China not to support Musharraf''s Kashmir agenda
19 December 2001
The Times of India
TIMES NEWS NETWORK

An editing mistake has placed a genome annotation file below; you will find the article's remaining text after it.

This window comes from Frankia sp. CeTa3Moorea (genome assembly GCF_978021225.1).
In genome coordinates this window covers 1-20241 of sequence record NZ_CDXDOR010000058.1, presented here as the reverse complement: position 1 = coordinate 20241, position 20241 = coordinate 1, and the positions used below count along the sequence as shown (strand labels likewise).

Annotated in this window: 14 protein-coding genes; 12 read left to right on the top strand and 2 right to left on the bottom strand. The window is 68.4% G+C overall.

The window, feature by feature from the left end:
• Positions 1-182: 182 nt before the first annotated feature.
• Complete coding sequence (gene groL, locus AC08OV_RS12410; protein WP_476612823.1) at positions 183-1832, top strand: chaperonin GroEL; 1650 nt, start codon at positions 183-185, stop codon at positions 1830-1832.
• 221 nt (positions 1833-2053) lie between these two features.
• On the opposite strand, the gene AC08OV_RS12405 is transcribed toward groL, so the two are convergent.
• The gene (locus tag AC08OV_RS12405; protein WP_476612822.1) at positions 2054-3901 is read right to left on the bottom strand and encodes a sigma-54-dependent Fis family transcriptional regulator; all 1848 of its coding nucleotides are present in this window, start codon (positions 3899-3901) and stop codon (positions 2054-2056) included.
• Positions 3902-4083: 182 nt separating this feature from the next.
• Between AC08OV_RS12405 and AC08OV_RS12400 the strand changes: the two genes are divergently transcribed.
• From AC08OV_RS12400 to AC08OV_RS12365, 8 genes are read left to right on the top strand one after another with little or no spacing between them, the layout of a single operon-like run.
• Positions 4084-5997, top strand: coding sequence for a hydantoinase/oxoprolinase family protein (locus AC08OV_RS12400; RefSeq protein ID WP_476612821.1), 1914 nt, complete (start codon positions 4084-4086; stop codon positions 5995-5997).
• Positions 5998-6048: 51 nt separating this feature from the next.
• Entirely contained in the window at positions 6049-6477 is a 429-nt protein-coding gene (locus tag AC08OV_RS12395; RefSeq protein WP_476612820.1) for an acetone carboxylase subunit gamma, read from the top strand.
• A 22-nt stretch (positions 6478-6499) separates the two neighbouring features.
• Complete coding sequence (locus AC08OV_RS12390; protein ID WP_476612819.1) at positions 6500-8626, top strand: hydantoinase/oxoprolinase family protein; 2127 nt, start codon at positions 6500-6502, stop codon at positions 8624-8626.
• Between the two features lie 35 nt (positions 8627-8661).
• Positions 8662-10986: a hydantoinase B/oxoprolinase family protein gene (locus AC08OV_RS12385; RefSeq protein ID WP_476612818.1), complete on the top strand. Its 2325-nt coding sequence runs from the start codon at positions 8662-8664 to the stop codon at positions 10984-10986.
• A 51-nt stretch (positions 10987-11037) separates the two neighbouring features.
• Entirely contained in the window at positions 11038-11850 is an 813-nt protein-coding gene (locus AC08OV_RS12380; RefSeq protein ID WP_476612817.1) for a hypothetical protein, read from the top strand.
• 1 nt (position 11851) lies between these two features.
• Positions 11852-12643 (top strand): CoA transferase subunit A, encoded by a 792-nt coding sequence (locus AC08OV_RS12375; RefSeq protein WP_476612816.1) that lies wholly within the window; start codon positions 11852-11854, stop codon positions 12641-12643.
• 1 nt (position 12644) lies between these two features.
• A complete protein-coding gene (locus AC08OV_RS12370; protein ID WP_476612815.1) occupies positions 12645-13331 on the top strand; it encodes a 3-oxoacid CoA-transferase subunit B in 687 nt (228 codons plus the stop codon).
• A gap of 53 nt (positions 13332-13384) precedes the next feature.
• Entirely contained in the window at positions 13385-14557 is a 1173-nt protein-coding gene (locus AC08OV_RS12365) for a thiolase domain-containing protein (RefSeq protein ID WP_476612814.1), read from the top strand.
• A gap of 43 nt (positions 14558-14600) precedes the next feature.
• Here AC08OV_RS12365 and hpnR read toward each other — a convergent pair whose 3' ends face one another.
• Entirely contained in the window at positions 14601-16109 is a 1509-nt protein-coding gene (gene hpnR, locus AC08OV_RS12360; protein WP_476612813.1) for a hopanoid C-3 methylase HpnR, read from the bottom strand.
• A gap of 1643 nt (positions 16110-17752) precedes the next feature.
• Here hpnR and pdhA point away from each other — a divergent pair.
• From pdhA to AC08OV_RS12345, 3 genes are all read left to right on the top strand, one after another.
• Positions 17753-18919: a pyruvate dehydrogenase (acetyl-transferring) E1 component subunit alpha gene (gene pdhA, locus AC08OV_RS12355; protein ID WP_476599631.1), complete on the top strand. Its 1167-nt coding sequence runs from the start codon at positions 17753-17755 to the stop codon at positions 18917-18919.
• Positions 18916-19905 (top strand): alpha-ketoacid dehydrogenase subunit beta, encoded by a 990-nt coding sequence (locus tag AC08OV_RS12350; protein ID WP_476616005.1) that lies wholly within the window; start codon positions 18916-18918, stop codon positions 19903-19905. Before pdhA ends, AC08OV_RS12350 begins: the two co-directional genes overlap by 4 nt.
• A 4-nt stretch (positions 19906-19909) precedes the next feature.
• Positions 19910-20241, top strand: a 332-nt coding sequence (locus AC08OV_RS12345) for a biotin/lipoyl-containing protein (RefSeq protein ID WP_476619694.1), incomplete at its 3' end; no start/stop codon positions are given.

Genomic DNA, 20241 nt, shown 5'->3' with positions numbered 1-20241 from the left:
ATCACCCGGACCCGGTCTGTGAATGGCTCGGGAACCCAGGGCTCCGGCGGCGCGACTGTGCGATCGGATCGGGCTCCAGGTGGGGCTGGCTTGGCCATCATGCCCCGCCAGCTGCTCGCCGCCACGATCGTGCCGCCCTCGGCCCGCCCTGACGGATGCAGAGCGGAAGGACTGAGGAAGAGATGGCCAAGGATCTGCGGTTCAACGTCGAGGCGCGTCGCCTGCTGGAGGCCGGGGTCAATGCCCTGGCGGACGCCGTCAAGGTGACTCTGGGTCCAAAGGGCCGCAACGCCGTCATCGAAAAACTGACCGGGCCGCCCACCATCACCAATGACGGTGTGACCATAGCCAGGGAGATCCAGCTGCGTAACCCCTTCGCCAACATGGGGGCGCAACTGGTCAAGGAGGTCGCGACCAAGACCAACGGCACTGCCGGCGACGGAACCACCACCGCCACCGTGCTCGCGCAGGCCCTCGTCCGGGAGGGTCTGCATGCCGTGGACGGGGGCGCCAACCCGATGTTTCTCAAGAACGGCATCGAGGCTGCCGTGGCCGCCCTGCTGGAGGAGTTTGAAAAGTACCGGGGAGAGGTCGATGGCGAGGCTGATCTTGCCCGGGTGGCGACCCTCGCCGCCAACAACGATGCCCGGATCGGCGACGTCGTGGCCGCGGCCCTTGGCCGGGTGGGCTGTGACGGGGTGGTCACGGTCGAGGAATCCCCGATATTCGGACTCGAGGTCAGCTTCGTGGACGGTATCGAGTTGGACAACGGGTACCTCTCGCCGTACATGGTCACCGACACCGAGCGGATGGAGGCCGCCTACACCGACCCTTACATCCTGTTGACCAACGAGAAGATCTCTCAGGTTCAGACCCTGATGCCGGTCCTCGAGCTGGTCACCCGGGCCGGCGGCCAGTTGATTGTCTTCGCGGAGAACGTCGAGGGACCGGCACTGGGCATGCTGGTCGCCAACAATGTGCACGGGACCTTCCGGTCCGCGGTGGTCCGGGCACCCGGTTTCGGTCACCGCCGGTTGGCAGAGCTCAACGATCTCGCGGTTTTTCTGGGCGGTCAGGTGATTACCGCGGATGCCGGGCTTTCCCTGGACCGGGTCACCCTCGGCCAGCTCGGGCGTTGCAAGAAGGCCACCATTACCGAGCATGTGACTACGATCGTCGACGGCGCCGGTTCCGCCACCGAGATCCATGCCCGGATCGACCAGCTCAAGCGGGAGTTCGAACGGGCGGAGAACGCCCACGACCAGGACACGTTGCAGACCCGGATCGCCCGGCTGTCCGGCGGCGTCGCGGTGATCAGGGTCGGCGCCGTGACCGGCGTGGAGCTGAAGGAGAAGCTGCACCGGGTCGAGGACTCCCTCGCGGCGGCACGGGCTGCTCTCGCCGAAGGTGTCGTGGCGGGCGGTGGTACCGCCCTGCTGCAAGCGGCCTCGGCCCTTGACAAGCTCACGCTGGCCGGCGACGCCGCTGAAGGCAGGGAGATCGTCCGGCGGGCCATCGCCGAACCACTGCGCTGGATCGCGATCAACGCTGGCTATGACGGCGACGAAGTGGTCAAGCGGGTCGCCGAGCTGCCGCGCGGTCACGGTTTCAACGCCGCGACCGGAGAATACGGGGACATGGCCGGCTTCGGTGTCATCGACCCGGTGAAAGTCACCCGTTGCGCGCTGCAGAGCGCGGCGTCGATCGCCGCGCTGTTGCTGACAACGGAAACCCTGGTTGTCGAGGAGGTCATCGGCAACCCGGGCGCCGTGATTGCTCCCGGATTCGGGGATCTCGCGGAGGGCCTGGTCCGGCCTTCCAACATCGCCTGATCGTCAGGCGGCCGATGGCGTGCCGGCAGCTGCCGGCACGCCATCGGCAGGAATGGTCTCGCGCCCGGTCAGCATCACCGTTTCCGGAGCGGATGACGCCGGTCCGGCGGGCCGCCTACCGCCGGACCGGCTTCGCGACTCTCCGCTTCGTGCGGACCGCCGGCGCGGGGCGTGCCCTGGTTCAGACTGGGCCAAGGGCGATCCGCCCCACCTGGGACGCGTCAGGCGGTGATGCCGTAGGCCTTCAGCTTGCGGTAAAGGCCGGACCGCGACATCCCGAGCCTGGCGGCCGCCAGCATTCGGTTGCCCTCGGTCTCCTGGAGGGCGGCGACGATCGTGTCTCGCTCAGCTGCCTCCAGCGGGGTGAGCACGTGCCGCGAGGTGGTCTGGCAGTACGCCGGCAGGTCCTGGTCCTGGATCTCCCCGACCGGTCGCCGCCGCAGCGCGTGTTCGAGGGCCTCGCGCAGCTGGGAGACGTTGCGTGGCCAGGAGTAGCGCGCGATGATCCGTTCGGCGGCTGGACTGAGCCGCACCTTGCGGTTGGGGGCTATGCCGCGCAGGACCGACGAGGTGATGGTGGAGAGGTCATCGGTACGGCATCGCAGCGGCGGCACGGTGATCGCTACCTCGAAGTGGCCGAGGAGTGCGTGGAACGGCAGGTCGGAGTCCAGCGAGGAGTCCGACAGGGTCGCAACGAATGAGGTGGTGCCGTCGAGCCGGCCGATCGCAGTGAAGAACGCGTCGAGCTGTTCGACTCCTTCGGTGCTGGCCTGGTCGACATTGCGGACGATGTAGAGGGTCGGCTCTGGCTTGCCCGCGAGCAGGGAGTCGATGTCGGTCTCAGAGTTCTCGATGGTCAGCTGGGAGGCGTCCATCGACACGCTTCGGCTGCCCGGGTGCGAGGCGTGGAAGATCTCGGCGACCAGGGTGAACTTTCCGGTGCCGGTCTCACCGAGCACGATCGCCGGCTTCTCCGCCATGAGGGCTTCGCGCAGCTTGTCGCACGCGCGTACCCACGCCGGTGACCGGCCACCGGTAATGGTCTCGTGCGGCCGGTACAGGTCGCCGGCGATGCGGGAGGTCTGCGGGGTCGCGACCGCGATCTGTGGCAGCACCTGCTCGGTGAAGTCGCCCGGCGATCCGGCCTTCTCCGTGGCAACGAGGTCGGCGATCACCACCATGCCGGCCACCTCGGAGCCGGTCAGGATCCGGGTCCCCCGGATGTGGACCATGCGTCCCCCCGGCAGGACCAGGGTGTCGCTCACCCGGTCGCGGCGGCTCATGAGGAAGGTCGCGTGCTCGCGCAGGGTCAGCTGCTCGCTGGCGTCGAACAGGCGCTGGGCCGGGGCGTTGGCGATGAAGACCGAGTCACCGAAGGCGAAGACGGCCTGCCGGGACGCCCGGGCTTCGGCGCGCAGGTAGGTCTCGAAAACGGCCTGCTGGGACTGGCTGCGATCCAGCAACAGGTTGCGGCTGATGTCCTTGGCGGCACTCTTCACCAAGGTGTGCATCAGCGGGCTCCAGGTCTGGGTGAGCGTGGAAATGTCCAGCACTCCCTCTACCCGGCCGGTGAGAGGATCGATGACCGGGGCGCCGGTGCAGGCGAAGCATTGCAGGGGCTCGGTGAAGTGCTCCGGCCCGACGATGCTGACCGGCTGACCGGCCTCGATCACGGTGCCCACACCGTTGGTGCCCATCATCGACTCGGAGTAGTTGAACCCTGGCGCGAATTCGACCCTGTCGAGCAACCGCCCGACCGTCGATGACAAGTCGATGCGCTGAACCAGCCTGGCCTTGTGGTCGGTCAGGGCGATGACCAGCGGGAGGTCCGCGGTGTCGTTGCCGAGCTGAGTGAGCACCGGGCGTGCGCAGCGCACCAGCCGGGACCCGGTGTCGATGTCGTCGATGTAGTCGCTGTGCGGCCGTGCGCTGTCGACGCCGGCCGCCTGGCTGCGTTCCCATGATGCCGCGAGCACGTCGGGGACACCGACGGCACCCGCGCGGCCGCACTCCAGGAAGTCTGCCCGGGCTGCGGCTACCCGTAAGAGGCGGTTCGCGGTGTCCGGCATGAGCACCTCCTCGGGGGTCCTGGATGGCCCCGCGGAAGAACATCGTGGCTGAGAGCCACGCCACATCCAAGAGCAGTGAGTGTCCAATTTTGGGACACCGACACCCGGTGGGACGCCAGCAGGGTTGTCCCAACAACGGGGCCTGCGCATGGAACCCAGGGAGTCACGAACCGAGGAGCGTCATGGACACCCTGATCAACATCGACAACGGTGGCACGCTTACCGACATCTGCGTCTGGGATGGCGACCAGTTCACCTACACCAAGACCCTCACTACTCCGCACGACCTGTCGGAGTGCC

BEIJING: China is expected to provide a liberal aid package of around $1.5 billion to its closest ally Pakistan on Thursday but may not support President Pervez Musharraf''s Kashmir agenda, diplomatic sources said here on Wednesday.''China''s stand on the Kashmir issue has not undergone any change,'' Chinese foreign ministry spokeswoman Zhang Qiyue said ahead of Musharraf''s five-day state visit to China from Thursday.''We consistently advocate that a solution through peaceful dialogue should be found on questions left behind by history,'' Zhang said, while explaining the Chinese stand on the Kashmir issue.Diplomatic sources say China has shed its earlier pro-Pakistan stance on the Kashmir issue and taken a more balanced view on it, stressing that the vexed issue should be resolved bilaterally.China has also expressed ''shock'' and condemned the terrorist strike on Parliament House on December 13.Zhang told reporters on Tuesday that the Chinese government opposed and condemned any form of terrorist activity, and ''is against any country that launches terrorist attacks through organisations or individuals.''Diplomatic sources and media reports say that Pakistan may get around $1.5 billion package of bank deposits and investments from China. The package includes around $500 million of bank deposits, $50-100 million of credit, Rs 2 billion investment in a holding company, besides agreements on at least four power projects and mega Thar coal project, the sources said.Musharraf, who is leading a high-profile delegation, will meet Jiang and Premier Zhu Rongji here on Thursday.During official talks, the two sides are expected to have in-depth discussions on bilateral ties, regional and international issues of common concern, they said.Tension in South Asia, the Afghan issue and US-Pakistan relations would also figure prominently during the talks, they said.On Friday, Musharraf is scheduled to meet with China''s top legislator, Li Peng and vice president Hu Jintao.Before leaving for Xifan, the Chinese defence minister, General Chi Haotian and chief of the Chinese People''s Liberation Army (PLA), Gen. Fu Quanyou would call on Musharraf.China has stressed that its friendship with Pakistan would not suffer in the wake of far-reaching geopolitical changes that have occurred in the aftermath of the September 11 incident.Jiang has said that China and Pakistan are close neighbours with traditional friendship, and their friendship has withstood the test of time since the two countries forged diplomatic ties 50 years ago. The two countries have also established cooperative ties through mutual trust and support, and their friendship is deeply rooted in the hearts of both peoples, Jiang was quoted as saying by the official Xinhua news agency.Pakistan and China have maintained close consultation and cooperation following the September 11 terrorist attacks in the US, and have played a constructive role in promoting a reas onable solution of the Afghan issue, he said. ''China cherishes this friendship and values the development of the bilateral friendly and cooperative ties,'' Jiang said, adding that China is willing to give continued aid to Pakistan and promote the two-way trade and economic cooperation to benefit the two nations.The two sides are also expected to sign an agreement on rollover of three Chinese deposits worth $500 million the Chinese government had parked with the national bank of pakistan as balance of payment support for Pakistan, which is still facing a severe financial crunch.An agreement for the establishment of Pakistan-China joint holding company with a minimum paid-up capital of Rs 2 billion is expected to be signed.China''s export-import bank is expected to provide a credit line of $50 to 100 million to a Pakistani bank for the purchase of textile machinery and equipment from China by Pakistan.Pakistan would also be signing an agreement for the development of thar coal mine and setting up of a coal-fired power plant in Sindh.